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Back when it was first discovered that spammers were scraping WHOIS registrations for email addresses, private registration of domains became popular among legitimate businesses. Unfortunately, like so many other things, registering your domain privately (meaning that your domain registration information is essentially cloaked, and anonymous to the world) has been adopted and thus ruined by the spammers, phishers, and malware pushers of the world. Now, if you are a legitimate sender, having a privately registered domain will hurt your email deliverability.
Here’s why – believe it or not, despite all of the automated spam detection and filtering systems, real live humans are still often involved in dealing with the decision of whether your email gets delivered to the inbox or the junk folder (or at all). This may be because it’s a close call, or it may be because you’ve written to an ISP asking them to please stop delivering your wanted email to the junk folder.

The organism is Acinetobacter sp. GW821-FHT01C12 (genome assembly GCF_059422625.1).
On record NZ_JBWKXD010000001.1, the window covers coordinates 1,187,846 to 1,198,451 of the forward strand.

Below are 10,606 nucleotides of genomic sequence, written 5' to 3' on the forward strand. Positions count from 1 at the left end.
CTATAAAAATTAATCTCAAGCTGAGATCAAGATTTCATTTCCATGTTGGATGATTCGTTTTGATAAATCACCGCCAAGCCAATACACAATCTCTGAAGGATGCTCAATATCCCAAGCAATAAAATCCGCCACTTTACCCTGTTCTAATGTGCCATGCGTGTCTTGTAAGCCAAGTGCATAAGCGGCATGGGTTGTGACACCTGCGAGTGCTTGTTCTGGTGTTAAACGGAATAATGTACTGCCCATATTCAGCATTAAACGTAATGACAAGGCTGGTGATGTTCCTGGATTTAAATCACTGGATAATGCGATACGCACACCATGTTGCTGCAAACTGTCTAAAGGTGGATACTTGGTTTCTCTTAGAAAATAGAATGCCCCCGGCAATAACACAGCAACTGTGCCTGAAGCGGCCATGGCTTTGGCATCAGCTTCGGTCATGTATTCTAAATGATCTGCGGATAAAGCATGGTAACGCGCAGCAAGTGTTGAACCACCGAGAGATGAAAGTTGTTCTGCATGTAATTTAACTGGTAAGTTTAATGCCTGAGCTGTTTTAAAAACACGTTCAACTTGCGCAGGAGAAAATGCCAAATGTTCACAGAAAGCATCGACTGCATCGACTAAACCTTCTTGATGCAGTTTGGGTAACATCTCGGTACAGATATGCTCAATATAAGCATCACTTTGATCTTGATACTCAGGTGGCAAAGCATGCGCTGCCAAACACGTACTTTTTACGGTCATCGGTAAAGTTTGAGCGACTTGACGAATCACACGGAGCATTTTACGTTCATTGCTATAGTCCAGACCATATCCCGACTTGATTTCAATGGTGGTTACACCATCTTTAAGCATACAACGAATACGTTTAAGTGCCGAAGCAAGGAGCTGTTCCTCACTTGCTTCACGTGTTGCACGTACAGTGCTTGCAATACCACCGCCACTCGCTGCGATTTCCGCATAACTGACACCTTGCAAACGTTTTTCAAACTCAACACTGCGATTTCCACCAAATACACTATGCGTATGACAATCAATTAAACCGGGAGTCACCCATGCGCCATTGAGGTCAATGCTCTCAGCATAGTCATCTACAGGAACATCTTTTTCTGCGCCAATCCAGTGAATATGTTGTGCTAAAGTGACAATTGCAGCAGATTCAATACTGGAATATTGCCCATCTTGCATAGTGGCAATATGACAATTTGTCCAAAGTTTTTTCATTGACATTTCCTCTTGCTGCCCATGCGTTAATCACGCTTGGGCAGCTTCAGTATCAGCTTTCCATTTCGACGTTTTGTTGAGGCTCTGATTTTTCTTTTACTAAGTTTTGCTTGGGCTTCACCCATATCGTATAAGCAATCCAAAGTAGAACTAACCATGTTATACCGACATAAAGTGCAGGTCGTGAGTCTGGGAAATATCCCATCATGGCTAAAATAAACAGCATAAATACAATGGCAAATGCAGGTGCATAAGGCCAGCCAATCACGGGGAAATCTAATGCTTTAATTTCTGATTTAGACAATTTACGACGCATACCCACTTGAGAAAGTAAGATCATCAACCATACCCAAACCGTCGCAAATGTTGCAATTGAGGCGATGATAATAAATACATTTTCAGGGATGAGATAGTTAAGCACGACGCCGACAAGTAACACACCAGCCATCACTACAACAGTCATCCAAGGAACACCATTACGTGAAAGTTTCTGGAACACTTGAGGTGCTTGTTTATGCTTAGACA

Whatever the reason, one of the first things many email delivery and anti-spam specialists will do when presented with a “is this spam?” situation, is do a WHOIS lookup on the domain – either the sending domain, or the domain being advertised as a link in the email.
And guess what happens if that WHOIS returns nothing but “this domain is privately registered”, with no way to really determine who is behind the domain – with nobody willing to take responsiblity for the domain – nobody saying “if there is a problem, the buck stops here”?
You look like someone with something to hide.
And if you have something to hide – or even look like you have something to hide – your email isn’t going to get delivered. After all, if you aren’t willing to put your name to your business, then why should you expect an ISP to deliver the email from that business.
They won’t, and you shouldn’t.
Private domain registrations. A bad idea for legitimate email sending businesses.